Human Rights Group UDEFEGUA: 2014 the “Most Violent Year” for Defenders

According to the annual report from the Guatemalan Unit for the Protection of Human Rights Defenders (UDEFEGUA), 2014 was the most violent year for human rights advocates in Guatemala, with an average of 2.2 attacks reported daily. Violence against individuals and organizations that promote human rights has been on the rise since 2013, when those opposed to the genocide trial formed what human rights groups have called ¨an alliance to promote impunity, limit freedom of expression and criminalize defenders.¨ The year also saw a sharp rise in physical attacks against defenders, where in past years, verbal or written threats had been more common.

The majority of attacks (82% of the total) were perpetrated against defenders of land and environmental rights — both against individuals and communities, as well as against reporters covering these events. It is also important to note that women activists and defenders of women’s rights have been among the most vulnerable this year. Women were victim to 54% of overall attacks against defenders, including acts of sexual harassment, an increase over previous years.

Despite the rise of violence, the government’s response has been inefficient and insufficient, and levels of impunity in Guatemala remain high. For these reasons, the Inter-American Court of Human Rights — in the case of Florentín Gudiel et al vs. Guatemala — ordered the creation of an institutionalized Protection Program for Human Rights Defenders, which could serve as a future model for the protection of human rights defenders.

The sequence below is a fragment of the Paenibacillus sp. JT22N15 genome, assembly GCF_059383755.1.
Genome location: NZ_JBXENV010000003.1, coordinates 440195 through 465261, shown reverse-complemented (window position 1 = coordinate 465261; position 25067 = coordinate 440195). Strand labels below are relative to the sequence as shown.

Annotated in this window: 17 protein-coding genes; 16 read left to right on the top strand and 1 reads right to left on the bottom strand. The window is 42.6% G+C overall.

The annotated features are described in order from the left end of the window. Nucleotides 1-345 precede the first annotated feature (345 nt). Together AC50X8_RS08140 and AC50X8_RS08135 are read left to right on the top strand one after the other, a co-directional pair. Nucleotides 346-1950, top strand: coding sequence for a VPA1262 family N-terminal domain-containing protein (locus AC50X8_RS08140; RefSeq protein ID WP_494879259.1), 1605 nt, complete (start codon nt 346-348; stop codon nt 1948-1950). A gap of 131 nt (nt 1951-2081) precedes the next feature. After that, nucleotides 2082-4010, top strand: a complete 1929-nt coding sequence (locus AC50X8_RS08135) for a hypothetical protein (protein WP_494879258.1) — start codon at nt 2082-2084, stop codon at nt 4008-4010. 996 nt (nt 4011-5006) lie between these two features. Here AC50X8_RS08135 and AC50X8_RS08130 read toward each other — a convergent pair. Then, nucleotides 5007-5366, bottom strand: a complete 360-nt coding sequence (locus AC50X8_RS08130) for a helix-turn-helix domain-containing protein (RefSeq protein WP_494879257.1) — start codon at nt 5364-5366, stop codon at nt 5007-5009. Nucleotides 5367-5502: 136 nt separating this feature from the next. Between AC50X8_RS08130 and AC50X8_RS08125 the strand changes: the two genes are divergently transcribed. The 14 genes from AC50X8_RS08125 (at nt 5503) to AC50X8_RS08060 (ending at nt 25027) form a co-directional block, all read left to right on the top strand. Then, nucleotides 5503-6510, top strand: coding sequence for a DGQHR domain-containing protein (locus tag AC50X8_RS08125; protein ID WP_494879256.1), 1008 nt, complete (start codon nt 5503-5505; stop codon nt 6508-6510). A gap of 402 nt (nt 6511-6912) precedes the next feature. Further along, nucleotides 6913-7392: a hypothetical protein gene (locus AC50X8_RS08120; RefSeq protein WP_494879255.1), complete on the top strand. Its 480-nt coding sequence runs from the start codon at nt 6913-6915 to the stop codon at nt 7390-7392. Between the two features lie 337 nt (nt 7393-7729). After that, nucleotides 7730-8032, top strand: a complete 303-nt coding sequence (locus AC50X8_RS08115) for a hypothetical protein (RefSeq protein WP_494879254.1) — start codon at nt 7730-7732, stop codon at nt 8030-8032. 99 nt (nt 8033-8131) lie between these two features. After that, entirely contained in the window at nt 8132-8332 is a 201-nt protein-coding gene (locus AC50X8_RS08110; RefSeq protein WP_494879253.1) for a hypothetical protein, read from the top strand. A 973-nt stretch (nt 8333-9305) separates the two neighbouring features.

UDEFEGUA 2014 Annual Report

UDEFEGUA-informe12014 was undeniably the most violent year for people and organizations that promote human rights. The wave of violence against them has been increasing since 2013 when opposition to the genocide trial coalesced in an alliance between government actors (including the President’s office), business interests from the agriculture and extractive industries, groups of former members of the military involved in human rights violations, and right-wing extremists. This alliance was strengthened through a series of “pacts of impunity” which included strategies to criminalize public protest and limit freedom of expression. Continue reading

Families Violently Evicted from the Polochic Valley Demand Rights

More than 3 years have passed since 769 families were violently evicted from the Polochic Valley at the hands of the sugar cane company Chabil Utzaj, in conjunction with Guatemalan police and military forces. Since then, the Polochic case has become one of the emblematic land rights cases.

Today, over 30 representatives of affected families, alongside members of several organizations, demonstrated in front of the presidential offices in Guatemala City to continue to demand their ancestral land rights. They also delivered a letter to President Otto Perez Molina — signed by over 100 organizations including GHRC — in support of the 75% of families who remain without land, homes, and basic services. Although the government agreed to return land to all families affected by the eviction, the process has been stalled since October of 2013, when only 140 of the 769 families were relocated.

Polochic-protest-12.2.14The letter to President Molina calls for an urgent solution for all families. It also draws attention to a changing rural landscape where economic policies that promote monoculture agriculture and extractive projects have led to the displacement of families and entire communities.

To accompany this action virtually, you can find suggestions for tweets and Facebook posts at this link (in Spanish): https://acaparamiento.titanpad.com/5.